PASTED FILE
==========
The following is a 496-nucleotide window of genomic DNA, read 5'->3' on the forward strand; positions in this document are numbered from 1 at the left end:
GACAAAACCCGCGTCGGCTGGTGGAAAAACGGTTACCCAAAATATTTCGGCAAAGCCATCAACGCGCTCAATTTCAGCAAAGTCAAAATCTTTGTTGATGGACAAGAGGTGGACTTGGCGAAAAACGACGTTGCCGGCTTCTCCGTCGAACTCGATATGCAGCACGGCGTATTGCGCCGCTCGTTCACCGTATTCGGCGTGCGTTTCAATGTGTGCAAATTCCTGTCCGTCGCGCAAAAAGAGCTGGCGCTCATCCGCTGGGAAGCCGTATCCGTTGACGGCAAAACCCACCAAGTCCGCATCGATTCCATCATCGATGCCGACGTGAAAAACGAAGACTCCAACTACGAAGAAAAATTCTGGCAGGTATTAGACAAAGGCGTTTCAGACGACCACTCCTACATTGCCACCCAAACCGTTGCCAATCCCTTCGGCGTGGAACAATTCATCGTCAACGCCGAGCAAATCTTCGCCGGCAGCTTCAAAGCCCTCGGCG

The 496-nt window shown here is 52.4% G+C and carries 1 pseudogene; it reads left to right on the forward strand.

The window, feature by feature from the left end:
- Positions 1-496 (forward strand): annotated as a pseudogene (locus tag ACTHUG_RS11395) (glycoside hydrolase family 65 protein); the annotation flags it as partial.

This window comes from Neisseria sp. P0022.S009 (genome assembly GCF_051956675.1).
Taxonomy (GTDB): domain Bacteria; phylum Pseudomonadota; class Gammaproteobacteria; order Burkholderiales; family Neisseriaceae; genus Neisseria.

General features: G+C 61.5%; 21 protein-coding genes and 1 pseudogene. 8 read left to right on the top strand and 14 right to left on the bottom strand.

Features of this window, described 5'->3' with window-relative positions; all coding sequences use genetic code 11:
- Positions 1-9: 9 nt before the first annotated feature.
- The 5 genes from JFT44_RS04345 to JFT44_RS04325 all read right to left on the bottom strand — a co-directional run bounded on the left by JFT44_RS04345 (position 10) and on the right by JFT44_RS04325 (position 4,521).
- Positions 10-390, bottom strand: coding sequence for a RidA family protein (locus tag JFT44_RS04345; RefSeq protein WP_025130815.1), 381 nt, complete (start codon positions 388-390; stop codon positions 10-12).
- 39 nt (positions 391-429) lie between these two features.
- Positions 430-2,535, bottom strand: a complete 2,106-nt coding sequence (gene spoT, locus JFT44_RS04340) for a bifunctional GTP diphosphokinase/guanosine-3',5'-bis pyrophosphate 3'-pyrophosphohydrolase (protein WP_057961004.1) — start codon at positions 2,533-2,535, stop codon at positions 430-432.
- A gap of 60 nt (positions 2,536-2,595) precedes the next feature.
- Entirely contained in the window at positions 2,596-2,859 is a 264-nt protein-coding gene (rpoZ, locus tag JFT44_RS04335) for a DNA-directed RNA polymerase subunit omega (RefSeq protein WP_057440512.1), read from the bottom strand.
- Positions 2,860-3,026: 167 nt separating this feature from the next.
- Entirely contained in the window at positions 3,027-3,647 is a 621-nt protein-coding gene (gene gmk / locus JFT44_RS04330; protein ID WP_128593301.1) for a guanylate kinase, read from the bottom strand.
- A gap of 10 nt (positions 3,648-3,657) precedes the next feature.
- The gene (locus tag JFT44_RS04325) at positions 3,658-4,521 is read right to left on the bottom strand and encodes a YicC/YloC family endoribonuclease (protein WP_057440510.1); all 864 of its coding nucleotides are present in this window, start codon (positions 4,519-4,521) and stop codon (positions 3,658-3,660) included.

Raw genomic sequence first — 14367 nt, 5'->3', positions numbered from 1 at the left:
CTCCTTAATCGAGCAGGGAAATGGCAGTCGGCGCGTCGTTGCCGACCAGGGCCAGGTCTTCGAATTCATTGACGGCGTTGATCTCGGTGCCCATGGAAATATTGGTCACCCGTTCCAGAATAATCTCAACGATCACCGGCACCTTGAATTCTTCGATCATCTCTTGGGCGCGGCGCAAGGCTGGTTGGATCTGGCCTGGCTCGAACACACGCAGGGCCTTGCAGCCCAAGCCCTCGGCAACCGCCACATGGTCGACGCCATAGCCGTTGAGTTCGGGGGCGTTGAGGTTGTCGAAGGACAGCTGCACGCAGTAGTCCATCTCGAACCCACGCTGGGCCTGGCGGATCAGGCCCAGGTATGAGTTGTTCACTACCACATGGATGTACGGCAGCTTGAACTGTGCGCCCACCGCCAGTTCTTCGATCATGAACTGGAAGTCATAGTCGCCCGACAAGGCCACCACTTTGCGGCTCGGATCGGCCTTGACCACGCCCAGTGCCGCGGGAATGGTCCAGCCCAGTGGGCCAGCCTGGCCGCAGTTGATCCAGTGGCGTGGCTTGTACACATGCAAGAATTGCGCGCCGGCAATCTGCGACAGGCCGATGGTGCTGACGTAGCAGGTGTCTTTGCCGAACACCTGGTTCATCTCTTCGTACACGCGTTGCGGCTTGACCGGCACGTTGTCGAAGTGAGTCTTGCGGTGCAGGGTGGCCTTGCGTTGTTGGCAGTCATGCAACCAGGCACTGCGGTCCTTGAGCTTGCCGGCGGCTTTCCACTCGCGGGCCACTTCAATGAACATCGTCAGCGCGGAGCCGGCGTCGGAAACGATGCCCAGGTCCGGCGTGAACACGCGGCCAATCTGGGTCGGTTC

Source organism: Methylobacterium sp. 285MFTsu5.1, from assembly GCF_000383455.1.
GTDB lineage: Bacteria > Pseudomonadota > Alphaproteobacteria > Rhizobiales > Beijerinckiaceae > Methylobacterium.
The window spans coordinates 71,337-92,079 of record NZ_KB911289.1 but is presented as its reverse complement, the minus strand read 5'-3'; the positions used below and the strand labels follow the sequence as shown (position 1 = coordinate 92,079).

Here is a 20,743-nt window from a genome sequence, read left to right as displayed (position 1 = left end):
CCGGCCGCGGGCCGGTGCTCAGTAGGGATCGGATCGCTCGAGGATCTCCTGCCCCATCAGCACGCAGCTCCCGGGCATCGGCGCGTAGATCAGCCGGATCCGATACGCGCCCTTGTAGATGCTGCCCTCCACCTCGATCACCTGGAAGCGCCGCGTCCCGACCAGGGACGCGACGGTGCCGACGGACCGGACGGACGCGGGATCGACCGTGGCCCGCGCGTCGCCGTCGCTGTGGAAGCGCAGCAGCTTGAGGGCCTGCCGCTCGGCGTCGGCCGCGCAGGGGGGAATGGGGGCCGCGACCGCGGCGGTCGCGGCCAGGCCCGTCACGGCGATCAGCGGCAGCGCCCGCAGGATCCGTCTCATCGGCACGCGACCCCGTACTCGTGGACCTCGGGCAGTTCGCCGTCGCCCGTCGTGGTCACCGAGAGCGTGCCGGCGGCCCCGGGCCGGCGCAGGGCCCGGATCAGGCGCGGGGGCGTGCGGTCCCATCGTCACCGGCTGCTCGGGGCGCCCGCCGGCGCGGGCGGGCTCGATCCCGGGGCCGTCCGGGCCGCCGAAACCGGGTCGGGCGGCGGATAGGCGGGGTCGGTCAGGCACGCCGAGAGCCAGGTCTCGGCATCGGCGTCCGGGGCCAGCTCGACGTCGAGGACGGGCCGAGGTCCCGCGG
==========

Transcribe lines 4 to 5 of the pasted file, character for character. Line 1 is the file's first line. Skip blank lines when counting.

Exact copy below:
The window, feature by feature from the left end:
- Positions 1-496 (forward strand): annotated as a pseudogene (locus tag ACTHUG_RS11395) (glycoside hydrolase family 65 protein); the annotation flags it as partial.